- Associated Press - Friday, March 28, 2014

MINNEAPOLIS (AP) - A Minnesota man who was fired from his job after a background check provided erroneous information to his employer will be allowed to proceed with a lawsuit against the company that conducted the background check.

U.S. District Judge Michael Davis ruled this week that three of Mahlon Martin’s ten claims can proceed toward trial.

Martin was fired from his job as a mortgage specialist at Wells Fargo in 2011 after a background check by First Advantage Background Services Corp. said he’d been in jail for impersonating an officer, The Star Tribune reported (https://strib.mn/1jeZFDo ). In truth, Martin was never jailed but put on probation for the misdemeanor, and the case was dismissed a year later.

First Advantage spokeswoman Lauren Kulik said in an email to the newspaper that her company has one of the strongest accuracy records in the industry.

The lawsuit is going forward as state lawmakers consider bills that would revise the state’s policy on expunging records, including criminal histories, with the goal of giving offenders who have reformed a second chance.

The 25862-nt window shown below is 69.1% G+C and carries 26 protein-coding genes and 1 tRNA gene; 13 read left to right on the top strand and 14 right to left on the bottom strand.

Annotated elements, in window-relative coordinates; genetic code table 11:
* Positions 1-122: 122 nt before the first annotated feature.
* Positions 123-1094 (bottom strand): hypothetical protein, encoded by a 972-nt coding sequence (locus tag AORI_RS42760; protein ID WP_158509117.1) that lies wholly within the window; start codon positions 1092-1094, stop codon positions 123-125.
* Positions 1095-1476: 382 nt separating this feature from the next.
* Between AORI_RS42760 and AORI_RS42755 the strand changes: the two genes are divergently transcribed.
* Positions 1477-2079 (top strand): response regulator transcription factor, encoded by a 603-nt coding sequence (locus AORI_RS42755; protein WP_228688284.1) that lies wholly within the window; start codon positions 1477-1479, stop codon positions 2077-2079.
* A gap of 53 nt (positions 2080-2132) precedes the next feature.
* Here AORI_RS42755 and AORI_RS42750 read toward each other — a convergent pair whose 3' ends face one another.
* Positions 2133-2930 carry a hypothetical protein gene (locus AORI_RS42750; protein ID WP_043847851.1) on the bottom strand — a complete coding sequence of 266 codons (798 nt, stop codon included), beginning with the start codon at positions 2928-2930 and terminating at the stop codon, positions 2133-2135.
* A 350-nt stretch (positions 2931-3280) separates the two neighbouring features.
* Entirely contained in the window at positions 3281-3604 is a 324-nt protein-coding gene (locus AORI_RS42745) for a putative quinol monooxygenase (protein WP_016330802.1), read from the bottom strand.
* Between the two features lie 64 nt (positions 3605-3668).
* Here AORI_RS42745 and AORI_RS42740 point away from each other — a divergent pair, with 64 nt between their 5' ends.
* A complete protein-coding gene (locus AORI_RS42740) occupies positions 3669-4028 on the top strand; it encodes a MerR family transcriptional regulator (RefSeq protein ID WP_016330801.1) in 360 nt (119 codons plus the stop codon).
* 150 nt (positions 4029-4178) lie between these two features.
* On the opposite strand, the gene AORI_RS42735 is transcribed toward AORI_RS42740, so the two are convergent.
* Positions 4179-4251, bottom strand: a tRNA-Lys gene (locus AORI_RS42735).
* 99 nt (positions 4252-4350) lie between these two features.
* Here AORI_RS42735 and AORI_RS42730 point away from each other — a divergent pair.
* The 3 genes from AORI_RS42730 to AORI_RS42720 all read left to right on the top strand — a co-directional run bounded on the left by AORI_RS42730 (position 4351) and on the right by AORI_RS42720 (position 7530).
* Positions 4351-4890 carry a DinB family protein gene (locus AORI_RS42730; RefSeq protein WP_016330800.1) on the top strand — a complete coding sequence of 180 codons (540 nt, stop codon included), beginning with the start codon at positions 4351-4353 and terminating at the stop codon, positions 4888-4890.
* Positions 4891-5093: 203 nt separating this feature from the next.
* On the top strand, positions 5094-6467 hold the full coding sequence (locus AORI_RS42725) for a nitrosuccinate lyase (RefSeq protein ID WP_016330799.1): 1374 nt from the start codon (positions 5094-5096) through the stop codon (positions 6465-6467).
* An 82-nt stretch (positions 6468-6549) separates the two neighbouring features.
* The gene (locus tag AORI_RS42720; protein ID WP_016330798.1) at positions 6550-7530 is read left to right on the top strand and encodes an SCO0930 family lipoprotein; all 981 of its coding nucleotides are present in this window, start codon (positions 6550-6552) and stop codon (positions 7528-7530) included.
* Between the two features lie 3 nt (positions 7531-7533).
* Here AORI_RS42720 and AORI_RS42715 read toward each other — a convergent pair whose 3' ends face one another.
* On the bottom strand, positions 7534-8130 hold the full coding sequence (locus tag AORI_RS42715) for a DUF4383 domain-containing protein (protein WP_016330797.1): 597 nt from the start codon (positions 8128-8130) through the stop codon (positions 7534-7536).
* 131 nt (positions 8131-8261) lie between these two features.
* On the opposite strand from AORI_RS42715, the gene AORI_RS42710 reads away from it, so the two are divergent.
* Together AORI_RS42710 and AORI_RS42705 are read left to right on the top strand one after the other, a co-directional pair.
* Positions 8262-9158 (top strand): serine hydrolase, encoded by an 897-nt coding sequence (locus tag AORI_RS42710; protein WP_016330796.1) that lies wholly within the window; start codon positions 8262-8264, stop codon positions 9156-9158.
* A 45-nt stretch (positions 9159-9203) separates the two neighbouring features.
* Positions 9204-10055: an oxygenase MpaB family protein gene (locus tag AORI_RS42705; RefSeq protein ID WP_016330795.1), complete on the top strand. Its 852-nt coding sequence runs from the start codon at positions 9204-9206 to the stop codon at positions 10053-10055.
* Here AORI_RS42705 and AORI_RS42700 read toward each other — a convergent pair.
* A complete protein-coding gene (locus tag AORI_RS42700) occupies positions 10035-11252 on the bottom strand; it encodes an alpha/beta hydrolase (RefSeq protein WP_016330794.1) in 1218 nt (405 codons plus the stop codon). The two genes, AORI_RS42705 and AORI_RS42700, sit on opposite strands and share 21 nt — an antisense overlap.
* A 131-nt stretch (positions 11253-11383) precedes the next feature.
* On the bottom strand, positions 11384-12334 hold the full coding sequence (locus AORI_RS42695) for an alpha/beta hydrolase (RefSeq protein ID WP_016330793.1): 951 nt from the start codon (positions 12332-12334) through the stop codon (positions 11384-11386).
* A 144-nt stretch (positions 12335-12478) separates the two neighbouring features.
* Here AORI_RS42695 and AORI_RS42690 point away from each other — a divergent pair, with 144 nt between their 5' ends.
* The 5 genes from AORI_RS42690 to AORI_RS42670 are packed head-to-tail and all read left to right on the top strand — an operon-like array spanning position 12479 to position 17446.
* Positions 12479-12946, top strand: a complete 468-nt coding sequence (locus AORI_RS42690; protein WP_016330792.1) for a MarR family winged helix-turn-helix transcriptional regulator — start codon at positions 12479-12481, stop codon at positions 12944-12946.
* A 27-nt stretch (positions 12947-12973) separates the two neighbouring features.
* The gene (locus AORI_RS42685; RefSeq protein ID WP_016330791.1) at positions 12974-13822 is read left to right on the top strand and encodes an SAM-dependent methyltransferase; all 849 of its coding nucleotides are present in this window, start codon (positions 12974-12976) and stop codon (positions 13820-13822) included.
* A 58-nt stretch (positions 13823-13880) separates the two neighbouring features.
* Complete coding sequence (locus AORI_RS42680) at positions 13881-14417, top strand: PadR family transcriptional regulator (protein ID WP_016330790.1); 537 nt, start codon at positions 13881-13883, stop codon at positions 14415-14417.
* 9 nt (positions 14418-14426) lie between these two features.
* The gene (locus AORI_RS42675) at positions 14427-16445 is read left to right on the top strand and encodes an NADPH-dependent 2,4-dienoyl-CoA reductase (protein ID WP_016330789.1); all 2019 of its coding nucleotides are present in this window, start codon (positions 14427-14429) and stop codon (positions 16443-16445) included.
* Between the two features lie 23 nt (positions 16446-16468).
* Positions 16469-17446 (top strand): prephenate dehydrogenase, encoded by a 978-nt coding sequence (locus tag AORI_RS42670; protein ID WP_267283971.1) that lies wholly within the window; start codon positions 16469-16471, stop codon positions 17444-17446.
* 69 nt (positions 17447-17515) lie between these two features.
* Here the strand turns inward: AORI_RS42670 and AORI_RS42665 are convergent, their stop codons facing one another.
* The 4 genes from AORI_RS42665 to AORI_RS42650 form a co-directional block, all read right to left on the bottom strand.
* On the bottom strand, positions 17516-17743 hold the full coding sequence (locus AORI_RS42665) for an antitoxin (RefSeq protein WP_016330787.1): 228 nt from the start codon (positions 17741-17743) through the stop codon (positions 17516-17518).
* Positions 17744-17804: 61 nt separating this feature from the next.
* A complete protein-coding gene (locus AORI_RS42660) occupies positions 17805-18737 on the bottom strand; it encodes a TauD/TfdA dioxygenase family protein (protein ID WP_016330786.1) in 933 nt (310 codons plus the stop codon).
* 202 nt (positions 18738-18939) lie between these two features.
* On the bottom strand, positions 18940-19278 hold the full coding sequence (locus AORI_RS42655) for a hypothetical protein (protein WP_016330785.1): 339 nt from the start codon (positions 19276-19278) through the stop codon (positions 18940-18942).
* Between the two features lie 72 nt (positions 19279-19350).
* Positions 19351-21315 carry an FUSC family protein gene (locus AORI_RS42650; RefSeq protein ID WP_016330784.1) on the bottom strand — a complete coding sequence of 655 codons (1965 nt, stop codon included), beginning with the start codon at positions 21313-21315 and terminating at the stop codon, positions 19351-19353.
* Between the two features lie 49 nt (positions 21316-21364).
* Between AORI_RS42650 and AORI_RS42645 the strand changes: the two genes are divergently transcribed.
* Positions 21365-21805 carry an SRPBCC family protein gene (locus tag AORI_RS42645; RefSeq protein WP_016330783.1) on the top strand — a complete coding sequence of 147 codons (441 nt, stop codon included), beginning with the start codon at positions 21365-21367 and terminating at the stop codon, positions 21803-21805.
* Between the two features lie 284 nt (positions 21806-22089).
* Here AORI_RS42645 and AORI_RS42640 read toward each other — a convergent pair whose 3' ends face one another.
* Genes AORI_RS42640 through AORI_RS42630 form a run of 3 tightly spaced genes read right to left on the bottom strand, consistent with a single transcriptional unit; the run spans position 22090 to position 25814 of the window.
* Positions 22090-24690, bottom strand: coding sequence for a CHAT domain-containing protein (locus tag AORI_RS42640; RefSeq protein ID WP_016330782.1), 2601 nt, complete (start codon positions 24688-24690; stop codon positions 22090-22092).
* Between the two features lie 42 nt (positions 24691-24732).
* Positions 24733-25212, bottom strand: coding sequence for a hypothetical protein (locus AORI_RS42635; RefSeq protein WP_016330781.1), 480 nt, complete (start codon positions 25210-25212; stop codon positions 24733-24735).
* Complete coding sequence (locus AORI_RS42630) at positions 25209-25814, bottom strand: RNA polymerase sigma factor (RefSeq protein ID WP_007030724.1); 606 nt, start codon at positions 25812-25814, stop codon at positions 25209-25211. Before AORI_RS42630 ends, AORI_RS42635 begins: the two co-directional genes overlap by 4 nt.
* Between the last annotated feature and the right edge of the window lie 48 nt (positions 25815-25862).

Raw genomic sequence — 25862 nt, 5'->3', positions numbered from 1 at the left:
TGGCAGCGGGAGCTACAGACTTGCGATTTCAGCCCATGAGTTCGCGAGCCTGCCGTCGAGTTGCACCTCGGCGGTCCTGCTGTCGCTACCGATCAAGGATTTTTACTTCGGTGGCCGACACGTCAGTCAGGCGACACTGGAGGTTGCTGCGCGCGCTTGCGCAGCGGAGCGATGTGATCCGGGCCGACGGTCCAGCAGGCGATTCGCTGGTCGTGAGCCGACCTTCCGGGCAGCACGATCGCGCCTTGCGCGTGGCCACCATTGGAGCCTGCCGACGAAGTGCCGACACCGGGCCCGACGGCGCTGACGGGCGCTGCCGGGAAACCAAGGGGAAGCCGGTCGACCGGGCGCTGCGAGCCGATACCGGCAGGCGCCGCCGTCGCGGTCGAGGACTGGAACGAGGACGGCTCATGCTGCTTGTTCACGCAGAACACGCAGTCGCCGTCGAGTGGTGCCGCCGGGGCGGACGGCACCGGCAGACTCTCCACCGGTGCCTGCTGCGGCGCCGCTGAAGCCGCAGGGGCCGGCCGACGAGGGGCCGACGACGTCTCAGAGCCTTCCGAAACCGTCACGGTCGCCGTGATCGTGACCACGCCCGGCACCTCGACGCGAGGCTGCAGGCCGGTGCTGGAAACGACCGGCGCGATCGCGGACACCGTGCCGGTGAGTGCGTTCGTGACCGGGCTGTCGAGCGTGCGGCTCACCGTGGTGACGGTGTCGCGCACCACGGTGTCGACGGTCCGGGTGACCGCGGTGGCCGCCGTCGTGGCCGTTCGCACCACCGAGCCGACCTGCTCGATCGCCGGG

According to Davis’ summary of the case, Martin was arrested in 1997 when a sheriff’s uniform was found in his car. He pleaded guilty to a misdemeanor count of impersonating a police officer.

His sentence was suspended, and he served a year of unsupervised probation. The case was dismissed in 1998, but his conviction was not expunged.

Martin began working at Wells Fargo in 2009, and more than a year later, he began taking mortgage applications and negotiating loan terms. Under federal law, Wells Fargo can’t employ a mortgage originator who had been convicted of a crime involving dishonesty.

During a background check, First Advantage discovered Martin’s arrest, and said the record indicated he had been jailed for a year and given probation. Martin was fired.

He then went to court and had the case expunged. He sued in 2011 after First Advantage did not change its findings.

On Wednesday, Martin told the newspaper that after he was fired, he was unemployed for six months and he and his partner lost their medical benefits.

“At least I will have an opportunity to present my case to a judge and jury,” he said.

Wells Fargo was dropped from the lawsuit, under a mutual agreement between Martin and the bank.

Kulik, of First Advantage, said the company will “continue to refine our practices while setting the industry standard in accuracy and reliability.”


Information from: Star Tribune, https://www.startribune.com

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